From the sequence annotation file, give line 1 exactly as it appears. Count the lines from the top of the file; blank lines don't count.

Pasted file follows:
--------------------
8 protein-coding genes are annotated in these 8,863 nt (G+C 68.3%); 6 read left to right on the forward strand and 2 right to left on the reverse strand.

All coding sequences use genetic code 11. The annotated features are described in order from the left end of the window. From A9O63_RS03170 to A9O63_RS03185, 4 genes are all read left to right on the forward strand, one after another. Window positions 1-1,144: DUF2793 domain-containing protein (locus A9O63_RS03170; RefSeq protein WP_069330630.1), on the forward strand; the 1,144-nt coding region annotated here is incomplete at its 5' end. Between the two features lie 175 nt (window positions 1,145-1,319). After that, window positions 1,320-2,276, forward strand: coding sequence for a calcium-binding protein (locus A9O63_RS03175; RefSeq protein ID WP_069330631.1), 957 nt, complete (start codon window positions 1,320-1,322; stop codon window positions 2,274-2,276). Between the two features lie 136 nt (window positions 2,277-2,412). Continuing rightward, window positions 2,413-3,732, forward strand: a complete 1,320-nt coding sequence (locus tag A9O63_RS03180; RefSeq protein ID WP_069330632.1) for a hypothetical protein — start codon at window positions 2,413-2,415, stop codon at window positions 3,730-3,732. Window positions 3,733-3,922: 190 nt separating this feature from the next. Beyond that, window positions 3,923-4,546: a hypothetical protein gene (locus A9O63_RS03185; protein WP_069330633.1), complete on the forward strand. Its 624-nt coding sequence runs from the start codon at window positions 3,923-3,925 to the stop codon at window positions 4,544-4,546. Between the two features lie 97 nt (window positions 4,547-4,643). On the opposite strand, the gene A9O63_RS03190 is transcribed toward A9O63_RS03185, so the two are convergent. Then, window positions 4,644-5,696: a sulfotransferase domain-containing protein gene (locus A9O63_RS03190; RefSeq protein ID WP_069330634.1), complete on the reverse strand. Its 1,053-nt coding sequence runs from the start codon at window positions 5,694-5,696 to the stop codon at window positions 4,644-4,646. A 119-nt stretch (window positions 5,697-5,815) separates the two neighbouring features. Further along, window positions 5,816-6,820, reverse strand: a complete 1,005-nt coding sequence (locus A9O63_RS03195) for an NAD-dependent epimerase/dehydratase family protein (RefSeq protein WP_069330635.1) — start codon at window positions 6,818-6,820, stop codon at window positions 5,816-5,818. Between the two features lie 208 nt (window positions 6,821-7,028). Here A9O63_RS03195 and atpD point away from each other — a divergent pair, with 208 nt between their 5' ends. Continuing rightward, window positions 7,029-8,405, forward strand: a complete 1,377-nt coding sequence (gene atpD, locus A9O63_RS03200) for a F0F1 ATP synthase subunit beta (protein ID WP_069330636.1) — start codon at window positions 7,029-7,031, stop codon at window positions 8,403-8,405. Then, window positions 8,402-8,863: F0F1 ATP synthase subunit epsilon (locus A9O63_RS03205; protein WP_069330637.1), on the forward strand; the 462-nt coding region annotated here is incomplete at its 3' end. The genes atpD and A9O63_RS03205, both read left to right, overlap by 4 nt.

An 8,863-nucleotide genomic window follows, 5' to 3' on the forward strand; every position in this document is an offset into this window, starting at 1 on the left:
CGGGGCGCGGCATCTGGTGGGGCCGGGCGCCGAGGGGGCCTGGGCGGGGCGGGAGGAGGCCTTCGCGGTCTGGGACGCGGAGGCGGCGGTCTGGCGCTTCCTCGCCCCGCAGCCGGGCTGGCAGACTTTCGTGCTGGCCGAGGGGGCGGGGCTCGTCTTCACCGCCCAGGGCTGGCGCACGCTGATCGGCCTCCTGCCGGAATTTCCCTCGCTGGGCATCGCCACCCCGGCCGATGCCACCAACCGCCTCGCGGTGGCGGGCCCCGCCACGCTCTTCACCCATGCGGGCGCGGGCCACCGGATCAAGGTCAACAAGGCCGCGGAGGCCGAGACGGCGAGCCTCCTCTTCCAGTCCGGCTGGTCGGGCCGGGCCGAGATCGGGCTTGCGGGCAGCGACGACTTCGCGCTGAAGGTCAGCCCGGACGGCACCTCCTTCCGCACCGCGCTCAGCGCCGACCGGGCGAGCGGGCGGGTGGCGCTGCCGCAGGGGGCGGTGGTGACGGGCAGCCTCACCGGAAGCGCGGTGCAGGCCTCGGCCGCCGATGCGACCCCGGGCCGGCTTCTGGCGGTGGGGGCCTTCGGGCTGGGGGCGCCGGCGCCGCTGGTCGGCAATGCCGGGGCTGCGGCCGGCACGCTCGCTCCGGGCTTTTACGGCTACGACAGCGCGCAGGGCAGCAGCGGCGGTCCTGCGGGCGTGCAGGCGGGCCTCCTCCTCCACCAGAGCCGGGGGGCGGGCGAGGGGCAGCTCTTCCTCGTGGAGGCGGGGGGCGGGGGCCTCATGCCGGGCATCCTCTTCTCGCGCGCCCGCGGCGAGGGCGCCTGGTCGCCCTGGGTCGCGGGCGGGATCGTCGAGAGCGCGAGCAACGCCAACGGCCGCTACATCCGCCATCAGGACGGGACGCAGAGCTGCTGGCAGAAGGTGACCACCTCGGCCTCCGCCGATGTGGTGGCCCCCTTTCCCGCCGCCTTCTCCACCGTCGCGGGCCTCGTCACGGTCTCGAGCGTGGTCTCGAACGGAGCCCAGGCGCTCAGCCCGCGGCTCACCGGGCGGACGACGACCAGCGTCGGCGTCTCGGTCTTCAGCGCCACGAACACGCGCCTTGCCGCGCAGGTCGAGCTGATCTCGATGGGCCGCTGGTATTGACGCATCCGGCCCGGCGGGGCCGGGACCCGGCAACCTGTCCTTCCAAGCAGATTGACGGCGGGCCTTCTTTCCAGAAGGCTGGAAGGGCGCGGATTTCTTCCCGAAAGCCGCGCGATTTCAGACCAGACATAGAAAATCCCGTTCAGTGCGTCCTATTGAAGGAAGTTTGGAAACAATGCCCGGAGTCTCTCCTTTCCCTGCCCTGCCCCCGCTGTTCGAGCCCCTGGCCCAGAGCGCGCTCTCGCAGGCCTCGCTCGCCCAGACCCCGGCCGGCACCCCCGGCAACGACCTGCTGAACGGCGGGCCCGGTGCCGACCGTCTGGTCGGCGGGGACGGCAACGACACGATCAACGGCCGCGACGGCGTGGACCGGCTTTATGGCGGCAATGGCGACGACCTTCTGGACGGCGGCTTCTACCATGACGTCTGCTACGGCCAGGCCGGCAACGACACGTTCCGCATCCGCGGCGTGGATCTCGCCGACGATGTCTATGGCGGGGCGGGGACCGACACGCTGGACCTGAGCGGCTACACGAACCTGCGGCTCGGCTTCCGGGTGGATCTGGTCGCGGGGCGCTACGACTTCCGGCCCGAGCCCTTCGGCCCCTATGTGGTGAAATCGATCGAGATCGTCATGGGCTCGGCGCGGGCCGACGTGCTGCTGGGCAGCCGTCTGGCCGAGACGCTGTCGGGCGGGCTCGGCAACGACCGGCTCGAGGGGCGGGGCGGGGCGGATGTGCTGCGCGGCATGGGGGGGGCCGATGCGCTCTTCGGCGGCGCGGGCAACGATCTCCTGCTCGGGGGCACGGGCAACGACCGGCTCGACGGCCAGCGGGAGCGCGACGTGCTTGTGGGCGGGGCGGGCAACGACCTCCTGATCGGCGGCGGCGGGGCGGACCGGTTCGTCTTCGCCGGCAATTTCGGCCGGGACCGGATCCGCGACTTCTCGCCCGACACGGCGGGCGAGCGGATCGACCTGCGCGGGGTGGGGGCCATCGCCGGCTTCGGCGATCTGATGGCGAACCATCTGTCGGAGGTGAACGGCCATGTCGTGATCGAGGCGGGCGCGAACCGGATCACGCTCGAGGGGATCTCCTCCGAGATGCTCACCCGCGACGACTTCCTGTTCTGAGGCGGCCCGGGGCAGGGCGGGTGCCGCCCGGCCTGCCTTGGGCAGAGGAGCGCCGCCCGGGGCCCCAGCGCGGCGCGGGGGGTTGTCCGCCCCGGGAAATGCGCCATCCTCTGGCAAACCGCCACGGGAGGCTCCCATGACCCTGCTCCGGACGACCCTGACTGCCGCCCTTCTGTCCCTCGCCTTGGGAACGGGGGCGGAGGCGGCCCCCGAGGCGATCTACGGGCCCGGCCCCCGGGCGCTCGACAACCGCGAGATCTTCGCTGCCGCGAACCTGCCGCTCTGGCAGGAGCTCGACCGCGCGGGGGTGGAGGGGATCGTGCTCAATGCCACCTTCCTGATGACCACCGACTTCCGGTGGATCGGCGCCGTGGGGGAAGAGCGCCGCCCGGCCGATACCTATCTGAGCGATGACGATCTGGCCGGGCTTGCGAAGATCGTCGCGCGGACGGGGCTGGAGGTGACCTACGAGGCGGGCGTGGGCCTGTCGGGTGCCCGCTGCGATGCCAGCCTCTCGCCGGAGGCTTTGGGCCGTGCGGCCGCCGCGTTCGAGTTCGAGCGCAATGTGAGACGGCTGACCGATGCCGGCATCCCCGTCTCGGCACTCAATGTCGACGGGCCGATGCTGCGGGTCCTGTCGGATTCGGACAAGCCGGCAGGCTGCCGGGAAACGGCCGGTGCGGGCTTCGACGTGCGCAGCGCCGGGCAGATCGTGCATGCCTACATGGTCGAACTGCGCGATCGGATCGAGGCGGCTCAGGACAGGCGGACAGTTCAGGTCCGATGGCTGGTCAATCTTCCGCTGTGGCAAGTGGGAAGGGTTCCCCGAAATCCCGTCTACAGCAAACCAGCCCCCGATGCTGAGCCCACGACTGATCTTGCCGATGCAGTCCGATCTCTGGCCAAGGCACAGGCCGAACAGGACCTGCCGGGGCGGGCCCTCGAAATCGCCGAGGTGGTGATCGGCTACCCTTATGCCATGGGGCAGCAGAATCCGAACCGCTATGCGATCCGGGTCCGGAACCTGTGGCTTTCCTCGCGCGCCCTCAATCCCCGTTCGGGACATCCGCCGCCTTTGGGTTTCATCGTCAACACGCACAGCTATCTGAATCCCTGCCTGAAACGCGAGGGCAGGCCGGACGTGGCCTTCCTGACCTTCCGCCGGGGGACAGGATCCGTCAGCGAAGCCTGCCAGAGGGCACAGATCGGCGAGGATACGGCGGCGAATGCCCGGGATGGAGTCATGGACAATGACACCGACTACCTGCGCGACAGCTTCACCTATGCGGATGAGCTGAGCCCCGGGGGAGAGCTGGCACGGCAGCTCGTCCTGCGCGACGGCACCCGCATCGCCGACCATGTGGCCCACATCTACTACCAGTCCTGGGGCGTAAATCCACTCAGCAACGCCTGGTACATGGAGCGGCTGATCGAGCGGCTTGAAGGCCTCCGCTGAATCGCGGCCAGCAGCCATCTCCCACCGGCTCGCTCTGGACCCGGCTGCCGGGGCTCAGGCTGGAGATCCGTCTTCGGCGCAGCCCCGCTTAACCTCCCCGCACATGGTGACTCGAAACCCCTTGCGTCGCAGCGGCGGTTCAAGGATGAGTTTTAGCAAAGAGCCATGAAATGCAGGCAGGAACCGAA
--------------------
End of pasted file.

8 protein-coding genes are annotated in these 8,863 nt (G+C 68.3%); 6 read left to right on the forward strand and 2 right to left on the reverse strand.